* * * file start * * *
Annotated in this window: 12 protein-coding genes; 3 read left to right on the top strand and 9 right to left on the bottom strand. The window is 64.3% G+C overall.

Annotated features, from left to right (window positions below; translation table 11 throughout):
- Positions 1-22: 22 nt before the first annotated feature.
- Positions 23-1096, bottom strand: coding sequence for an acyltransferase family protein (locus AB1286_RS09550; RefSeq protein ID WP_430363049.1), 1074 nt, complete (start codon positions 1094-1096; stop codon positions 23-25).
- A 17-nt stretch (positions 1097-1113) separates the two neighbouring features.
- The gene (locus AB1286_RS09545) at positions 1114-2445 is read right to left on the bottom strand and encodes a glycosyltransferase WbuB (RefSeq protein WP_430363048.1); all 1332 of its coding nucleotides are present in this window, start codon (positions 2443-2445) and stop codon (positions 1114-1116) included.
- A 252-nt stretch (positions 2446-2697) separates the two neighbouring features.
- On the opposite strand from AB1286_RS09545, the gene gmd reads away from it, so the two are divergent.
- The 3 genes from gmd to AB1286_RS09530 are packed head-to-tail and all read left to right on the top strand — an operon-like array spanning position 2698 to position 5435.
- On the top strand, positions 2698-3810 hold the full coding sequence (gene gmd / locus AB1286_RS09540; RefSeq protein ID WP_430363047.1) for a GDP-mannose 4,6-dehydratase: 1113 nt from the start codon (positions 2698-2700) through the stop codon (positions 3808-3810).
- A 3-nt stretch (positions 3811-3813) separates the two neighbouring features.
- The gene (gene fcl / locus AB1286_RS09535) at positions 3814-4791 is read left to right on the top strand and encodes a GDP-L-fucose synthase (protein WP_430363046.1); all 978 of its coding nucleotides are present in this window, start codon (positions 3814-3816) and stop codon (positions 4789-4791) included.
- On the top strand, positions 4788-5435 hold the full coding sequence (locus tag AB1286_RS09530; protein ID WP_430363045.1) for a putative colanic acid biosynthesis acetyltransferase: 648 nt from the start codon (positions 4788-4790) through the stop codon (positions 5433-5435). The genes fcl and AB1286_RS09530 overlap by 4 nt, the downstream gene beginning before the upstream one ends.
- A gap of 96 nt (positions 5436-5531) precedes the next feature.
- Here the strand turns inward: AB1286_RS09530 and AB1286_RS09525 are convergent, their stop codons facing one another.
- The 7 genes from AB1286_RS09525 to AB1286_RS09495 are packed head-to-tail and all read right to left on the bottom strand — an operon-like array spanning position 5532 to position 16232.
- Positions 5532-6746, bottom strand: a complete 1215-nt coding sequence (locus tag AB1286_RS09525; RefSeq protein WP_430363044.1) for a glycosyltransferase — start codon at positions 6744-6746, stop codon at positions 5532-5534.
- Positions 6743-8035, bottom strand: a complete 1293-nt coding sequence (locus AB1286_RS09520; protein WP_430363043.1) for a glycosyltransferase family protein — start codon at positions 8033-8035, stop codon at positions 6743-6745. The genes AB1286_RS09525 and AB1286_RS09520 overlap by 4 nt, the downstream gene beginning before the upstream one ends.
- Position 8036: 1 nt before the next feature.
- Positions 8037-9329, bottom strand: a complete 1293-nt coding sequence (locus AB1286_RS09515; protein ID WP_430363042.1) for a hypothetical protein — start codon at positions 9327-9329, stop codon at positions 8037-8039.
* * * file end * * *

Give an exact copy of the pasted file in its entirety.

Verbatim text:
Annotated in this window: 12 protein-coding genes; 3 read left to right on the top strand and 9 right to left on the bottom strand. The window is 64.3% G+C overall.

Annotated features, from left to right (window positions below; translation table 11 throughout):
- Positions 1-22: 22 nt before the first annotated feature.
- Positions 23-1096, bottom strand: coding sequence for an acyltransferase family protein (locus AB1286_RS09550; RefSeq protein ID WP_430363049.1), 1074 nt, complete (start codon positions 1094-1096; stop codon positions 23-25).
- A 17-nt stretch (positions 1097-1113) separates the two neighbouring features.
- The gene (locus AB1286_RS09545) at positions 1114-2445 is read right to left on the bottom strand and encodes a glycosyltransferase WbuB (RefSeq protein WP_430363048.1); all 1332 of its coding nucleotides are present in this window, start codon (positions 2443-2445) and stop codon (positions 1114-1116) included.
- A 252-nt stretch (positions 2446-2697) separates the two neighbouring features.
- On the opposite strand from AB1286_RS09545, the gene gmd reads away from it, so the two are divergent.
- The 3 genes from gmd to AB1286_RS09530 are packed head-to-tail and all read left to right on the top strand — an operon-like array spanning position 2698 to position 5435.
- On the top strand, positions 2698-3810 hold the full coding sequence (gene gmd / locus AB1286_RS09540; RefSeq protein ID WP_430363047.1) for a GDP-mannose 4,6-dehydratase: 1113 nt from the start codon (positions 2698-2700) through the stop codon (positions 3808-3810).
- A 3-nt stretch (positions 3811-3813) separates the two neighbouring features.
- The gene (gene fcl / locus AB1286_RS09535) at positions 3814-4791 is read left to right on the top strand and encodes a GDP-L-fucose synthase (protein WP_430363046.1); all 978 of its coding nucleotides are present in this window, start codon (positions 3814-3816) and stop codon (positions 4789-4791) included.
- On the top strand, positions 4788-5435 hold the full coding sequence (locus tag AB1286_RS09530; protein ID WP_430363045.1) for a putative colanic acid biosynthesis acetyltransferase: 648 nt from the start codon (positions 4788-4790) through the stop codon (positions 5433-5435). The genes fcl and AB1286_RS09530 overlap by 4 nt, the downstream gene beginning before the upstream one ends.
- A gap of 96 nt (positions 5436-5531) precedes the next feature.
- Here the strand turns inward: AB1286_RS09530 and AB1286_RS09525 are convergent, their stop codons facing one another.
- The 7 genes from AB1286_RS09525 to AB1286_RS09495 are packed head-to-tail and all read right to left on the bottom strand — an operon-like array spanning position 5532 to position 16232.
- Positions 5532-6746, bottom strand: a complete 1215-nt coding sequence (locus tag AB1286_RS09525; RefSeq protein WP_430363044.1) for a glycosyltransferase — start codon at positions 6744-6746, stop codon at positions 5532-5534.
- Positions 6743-8035, bottom strand: a complete 1293-nt coding sequence (locus AB1286_RS09520; protein WP_430363043.1) for a glycosyltransferase family protein — start codon at positions 8033-8035, stop codon at positions 6743-6745. The genes AB1286_RS09525 and AB1286_RS09520 overlap by 4 nt, the downstream gene beginning before the upstream one ends.
- Position 8036: 1 nt before the next feature.
- Positions 8037-9329, bottom strand: a complete 1293-nt coding sequence (locus AB1286_RS09515; protein ID WP_430363042.1) for a hypothetical protein — start codon at positions 9327-9329, stop codon at positions 8037-8039.